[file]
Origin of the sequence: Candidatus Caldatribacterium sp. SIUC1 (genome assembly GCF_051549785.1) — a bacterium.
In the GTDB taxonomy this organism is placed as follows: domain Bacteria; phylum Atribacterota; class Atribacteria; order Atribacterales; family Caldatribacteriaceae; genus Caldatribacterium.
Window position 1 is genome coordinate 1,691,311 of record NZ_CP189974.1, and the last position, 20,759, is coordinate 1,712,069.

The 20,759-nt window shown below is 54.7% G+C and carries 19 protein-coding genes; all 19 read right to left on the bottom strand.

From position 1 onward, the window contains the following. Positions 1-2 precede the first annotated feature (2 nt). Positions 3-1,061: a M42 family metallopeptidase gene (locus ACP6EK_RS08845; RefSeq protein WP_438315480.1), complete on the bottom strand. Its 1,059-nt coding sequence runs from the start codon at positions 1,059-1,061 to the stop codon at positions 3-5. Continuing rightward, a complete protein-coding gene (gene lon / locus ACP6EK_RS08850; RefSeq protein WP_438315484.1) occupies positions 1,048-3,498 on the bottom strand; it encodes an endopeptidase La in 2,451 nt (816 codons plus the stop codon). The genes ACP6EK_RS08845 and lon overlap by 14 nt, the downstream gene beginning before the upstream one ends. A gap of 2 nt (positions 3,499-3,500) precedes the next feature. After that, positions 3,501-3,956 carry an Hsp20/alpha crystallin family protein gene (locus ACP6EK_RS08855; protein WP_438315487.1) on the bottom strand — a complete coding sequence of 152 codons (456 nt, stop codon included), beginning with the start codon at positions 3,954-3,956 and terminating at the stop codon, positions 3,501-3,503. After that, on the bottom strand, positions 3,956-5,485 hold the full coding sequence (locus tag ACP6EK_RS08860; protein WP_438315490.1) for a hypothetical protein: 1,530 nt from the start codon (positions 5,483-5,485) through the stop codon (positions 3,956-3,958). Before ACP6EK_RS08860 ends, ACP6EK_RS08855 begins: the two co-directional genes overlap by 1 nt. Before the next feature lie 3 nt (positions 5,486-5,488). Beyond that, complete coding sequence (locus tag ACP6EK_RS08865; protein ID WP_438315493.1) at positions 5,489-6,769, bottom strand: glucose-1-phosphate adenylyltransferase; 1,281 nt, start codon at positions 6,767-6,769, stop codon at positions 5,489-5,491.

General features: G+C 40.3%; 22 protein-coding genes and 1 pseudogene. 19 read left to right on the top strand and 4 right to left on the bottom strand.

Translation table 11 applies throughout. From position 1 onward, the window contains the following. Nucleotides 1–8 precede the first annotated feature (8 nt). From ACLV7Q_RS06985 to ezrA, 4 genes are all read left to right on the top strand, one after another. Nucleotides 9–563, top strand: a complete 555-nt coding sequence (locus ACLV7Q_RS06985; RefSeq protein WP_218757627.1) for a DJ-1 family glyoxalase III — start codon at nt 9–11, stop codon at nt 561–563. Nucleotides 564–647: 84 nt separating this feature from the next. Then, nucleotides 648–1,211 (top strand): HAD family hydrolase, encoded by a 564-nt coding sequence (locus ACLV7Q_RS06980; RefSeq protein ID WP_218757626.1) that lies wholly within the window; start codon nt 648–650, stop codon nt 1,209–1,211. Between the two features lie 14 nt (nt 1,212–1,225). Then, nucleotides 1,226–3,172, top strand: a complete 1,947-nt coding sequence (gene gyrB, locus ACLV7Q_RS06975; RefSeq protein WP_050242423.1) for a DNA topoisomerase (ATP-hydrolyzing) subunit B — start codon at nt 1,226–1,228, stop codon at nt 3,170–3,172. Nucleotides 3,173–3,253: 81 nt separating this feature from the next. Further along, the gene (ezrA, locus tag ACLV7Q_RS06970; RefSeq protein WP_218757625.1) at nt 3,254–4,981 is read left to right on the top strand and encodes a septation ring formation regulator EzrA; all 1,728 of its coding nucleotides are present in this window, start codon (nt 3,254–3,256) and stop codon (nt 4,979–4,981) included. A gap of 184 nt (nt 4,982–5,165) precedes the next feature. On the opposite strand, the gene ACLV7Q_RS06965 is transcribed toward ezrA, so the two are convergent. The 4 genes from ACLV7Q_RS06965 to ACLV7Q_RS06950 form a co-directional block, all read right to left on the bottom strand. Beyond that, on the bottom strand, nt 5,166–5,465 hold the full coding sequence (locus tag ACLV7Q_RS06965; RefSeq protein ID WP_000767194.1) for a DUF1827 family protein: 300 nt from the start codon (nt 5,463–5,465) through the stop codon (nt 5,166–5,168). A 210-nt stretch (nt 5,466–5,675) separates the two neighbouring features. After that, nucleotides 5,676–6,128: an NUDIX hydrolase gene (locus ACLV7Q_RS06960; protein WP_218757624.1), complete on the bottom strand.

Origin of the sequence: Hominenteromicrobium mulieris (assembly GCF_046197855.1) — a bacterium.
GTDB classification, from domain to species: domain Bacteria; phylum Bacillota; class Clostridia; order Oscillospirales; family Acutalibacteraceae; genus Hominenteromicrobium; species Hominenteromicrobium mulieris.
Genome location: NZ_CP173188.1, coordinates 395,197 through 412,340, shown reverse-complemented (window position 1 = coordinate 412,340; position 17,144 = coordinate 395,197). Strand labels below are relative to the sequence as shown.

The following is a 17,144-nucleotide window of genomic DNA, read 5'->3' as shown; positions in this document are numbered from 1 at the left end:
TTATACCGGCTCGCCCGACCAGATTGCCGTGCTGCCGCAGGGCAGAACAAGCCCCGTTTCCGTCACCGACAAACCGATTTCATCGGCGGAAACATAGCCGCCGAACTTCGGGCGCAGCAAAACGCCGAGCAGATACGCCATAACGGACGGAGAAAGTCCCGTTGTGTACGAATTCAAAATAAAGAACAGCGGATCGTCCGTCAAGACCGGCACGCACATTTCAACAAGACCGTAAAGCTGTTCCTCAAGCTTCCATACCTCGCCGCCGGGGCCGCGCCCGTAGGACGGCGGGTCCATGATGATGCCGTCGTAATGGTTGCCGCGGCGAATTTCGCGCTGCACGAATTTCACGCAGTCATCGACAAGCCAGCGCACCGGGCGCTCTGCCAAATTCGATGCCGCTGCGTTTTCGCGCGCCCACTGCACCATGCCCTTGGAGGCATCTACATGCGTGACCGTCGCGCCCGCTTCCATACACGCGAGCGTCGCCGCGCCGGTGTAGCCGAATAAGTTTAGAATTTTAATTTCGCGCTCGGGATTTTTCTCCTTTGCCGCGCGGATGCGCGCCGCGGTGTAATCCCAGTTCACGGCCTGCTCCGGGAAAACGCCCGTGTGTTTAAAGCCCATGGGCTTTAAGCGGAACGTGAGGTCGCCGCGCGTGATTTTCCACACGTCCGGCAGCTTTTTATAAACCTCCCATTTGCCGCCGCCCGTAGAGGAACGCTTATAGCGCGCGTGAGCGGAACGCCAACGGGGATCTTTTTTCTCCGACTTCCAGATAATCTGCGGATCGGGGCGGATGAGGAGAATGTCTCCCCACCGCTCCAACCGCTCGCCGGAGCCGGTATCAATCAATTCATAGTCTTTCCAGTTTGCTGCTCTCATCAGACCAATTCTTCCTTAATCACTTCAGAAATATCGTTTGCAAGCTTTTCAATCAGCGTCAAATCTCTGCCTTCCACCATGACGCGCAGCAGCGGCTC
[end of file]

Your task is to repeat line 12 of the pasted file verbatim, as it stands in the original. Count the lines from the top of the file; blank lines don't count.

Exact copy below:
TTATACCGGCTCGCCCGACCAGATTGCCGTGCTGCCGCAGGGCAGAACAAGCCCCGTTTCCGTCACCGACAAACCGATTTCATCGGCGGAAACATAGCCGCCGAACTTCGGGCGCAGCAAAACGCCGAGCAGATACGCCATAACGGACGGAGAAAGTCCCGTTGTGTACGAATTCAAAATAAAGAACAGCGGATCGTCCGTCAAGACCGGCACGCACATTTCAACAAGACCGTAAAGCTGTTCCTCAAGCTTCCATACCTCGCCGCCGGGGCCGCGCCCGTAGGACGGCGGGTCCATGATGATGCCGTCGTAATGGTTGCCGCGGCGAATTTCGCGCTGCACGAATTTCACGCAGTCATCGACAAGCCAGCGCACCGGGCGCTCTGCCAAATTCGATGCCGCTGCGTTTTCGCGCGCCCACTGCACCATGCCCTTGGAGGCATCTACATGCGTGACCGTCGCGCCCGCTTCCATACACGCGAGCGTCGCCGCGCCGGTGTAGCCGAATAAGTTTAGAATTTTAATTTCGCGCTCGGGATTTTTCTCCTTTGCCGCGCGGATGCGCGCCGCGGTGTAATCCCAGTTCACGGCCTGCTCCGGGAAAACGCCCGTGTGTTTAAAGCCCATGGGCTTTAAGCGGAACGTGAGGTCGCCGCGCGTGATTTTCCACACGTCCGGCAGCTTTTTATAAACCTCCCATTTGCCGCCGCCCGTAGAGGAACGCTTATAGCGCGCGTGAGCGGAACGCCAACGGGGATCTTTTTTCTCCGACTTCCAGATAATCTGCGGATCGGGGCGGATGAGGAGAATGTCTCCCCACCGCTCCAACCGCTCGCCGGAGCCGGTATCAATCAATTCATAGTCTTTCCAGTTTGCTGCTCTCATCAGACCAATTCTTCCTTAATCACTTCAGAAATATCGTTTGCAAGCTTTTCAATCAGCGTCAAATCTCTGCCTTCCACCATGACGCGCAGCAGCGGCTC